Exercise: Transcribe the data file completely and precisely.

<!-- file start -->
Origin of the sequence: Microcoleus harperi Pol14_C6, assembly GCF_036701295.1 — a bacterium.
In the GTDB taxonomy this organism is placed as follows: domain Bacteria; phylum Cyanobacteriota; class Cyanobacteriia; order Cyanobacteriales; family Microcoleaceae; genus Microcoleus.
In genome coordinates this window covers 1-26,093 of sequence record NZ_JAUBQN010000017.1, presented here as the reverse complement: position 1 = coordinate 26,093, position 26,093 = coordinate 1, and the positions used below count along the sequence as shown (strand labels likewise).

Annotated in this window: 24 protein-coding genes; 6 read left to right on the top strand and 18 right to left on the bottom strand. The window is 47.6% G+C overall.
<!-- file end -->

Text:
Origin of the sequence: Microcoleus harperi Pol14_C6, assembly GCF_036701295.1 — a bacterium.
In the GTDB taxonomy this organism is placed as follows: domain Bacteria; phylum Cyanobacteriota; class Cyanobacteriia; order Cyanobacteriales; family Microcoleaceae; genus Microcoleus.
In genome coordinates this window covers 1-26,093 of sequence record NZ_JAUBQN010000017.1, presented here as the reverse complement: position 1 = coordinate 26,093, position 26,093 = coordinate 1, and the positions used below count along the sequence as shown (strand labels likewise).

Annotated in this window: 24 protein-coding genes; 6 read left to right on the top strand and 18 right to left on the bottom strand. The window is 47.6% G+C overall.